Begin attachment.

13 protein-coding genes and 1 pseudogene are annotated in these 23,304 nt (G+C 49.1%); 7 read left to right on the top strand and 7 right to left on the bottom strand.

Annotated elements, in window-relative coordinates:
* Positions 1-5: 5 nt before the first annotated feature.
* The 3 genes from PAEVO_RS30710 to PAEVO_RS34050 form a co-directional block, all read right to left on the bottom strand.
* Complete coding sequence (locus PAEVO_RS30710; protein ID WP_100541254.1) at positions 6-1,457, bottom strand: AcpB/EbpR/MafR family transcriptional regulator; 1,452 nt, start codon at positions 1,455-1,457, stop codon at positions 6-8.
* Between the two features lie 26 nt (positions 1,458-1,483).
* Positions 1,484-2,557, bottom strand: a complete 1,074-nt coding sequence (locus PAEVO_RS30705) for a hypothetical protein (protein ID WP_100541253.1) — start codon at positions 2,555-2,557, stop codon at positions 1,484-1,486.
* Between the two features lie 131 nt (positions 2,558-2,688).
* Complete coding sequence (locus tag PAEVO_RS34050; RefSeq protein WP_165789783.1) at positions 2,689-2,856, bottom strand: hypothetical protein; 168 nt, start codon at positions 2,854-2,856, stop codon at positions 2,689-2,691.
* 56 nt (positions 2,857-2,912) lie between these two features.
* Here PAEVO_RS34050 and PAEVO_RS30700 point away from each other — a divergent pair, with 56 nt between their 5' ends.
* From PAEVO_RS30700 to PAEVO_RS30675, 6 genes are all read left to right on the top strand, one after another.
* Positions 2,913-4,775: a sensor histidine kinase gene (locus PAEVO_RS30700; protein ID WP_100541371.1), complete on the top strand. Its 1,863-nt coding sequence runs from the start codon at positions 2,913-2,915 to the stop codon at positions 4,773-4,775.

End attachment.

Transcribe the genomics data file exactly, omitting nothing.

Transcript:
13 protein-coding genes and 1 pseudogene are annotated in these 23,304 nt (G+C 49.1%); 7 read left to right on the top strand and 7 right to left on the bottom strand.

Annotated elements, in window-relative coordinates:
* Positions 1-5: 5 nt before the first annotated feature.
* The 3 genes from PAEVO_RS30710 to PAEVO_RS34050 form a co-directional block, all read right to left on the bottom strand.
* Complete coding sequence (locus PAEVO_RS30710; protein ID WP_100541254.1) at positions 6-1,457, bottom strand: AcpB/EbpR/MafR family transcriptional regulator; 1,452 nt, start codon at positions 1,455-1,457, stop codon at positions 6-8.
* Between the two features lie 26 nt (positions 1,458-1,483).
* Positions 1,484-2,557, bottom strand: a complete 1,074-nt coding sequence (locus PAEVO_RS30705) for a hypothetical protein (protein ID WP_100541253.1) — start codon at positions 2,555-2,557, stop codon at positions 1,484-1,486.
* Between the two features lie 131 nt (positions 2,558-2,688).
* Complete coding sequence (locus tag PAEVO_RS34050; RefSeq protein WP_165789783.1) at positions 2,689-2,856, bottom strand: hypothetical protein; 168 nt, start codon at positions 2,854-2,856, stop codon at positions 2,689-2,691.
* 56 nt (positions 2,857-2,912) lie between these two features.
* Here PAEVO_RS34050 and PAEVO_RS30700 point away from each other — a divergent pair, with 56 nt between their 5' ends.
* From PAEVO_RS30700 to PAEVO_RS30675, 6 genes are all read left to right on the top strand, one after another.
* Positions 2,913-4,775: a sensor histidine kinase gene (locus PAEVO_RS30700; protein ID WP_100541371.1), complete on the top strand. Its 1,863-nt coding sequence runs from the start codon at positions 2,913-2,915 to the stop codon at positions 4,773-4,775.